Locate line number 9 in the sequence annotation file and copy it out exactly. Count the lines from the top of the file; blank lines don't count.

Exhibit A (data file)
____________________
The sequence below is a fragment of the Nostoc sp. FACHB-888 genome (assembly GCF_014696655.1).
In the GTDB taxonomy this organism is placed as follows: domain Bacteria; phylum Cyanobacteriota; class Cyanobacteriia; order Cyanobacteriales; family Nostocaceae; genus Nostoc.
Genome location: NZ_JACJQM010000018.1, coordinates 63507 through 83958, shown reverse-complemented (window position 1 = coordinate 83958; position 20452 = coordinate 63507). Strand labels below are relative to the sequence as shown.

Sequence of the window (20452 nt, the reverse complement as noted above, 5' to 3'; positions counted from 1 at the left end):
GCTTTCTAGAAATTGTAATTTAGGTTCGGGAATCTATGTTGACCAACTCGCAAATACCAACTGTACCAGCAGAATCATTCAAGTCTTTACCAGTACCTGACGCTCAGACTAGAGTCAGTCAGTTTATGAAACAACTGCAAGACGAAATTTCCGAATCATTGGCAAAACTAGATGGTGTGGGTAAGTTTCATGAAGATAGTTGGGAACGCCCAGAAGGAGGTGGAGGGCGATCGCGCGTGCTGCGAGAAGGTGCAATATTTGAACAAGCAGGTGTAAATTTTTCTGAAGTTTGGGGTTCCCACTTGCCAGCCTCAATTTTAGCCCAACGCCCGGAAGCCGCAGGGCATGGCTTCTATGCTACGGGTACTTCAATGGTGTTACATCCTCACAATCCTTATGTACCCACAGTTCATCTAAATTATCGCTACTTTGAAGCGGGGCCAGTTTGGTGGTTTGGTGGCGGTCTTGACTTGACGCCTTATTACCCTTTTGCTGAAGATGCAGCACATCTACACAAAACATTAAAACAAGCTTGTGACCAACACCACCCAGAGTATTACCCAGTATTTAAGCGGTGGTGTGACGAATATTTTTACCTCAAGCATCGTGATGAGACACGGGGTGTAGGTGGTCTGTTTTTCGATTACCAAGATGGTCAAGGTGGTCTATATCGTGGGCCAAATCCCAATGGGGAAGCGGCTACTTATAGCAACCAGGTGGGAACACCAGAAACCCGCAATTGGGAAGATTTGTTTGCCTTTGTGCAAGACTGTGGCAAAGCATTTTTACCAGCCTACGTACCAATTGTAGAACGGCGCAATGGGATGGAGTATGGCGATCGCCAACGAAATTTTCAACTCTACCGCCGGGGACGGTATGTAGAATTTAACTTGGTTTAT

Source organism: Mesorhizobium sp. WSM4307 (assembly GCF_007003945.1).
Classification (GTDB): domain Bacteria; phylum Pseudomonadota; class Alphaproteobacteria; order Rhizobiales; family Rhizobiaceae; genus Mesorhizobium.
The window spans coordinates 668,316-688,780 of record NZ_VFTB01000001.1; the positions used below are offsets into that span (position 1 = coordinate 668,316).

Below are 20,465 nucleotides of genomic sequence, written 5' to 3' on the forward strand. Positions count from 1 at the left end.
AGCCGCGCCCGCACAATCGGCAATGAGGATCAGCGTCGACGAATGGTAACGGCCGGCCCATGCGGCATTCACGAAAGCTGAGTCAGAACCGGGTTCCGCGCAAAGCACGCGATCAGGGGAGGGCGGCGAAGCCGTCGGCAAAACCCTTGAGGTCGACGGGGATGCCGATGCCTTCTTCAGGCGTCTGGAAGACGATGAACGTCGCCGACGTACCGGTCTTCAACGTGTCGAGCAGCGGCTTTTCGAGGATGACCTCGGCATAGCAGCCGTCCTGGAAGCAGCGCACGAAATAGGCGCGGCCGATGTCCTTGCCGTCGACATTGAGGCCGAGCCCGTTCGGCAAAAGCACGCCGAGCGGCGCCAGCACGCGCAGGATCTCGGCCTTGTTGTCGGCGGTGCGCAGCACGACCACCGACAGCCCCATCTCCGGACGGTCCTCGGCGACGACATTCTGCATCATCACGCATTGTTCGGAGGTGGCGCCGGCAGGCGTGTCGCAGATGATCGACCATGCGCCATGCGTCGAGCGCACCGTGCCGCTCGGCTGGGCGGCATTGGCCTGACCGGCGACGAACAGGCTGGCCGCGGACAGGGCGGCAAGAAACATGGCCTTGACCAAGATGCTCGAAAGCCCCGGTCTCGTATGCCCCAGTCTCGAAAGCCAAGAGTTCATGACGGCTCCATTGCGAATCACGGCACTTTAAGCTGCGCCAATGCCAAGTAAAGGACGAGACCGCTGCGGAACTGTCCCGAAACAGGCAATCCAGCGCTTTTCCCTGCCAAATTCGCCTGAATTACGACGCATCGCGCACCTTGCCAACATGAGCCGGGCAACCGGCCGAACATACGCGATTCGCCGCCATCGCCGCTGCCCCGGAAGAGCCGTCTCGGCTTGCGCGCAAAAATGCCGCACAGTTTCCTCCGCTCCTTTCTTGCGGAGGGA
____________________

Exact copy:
Below are 20,465 nucleotides of genomic sequence, written 5' to 3' on the forward strand. Positions count from 1 at the left end.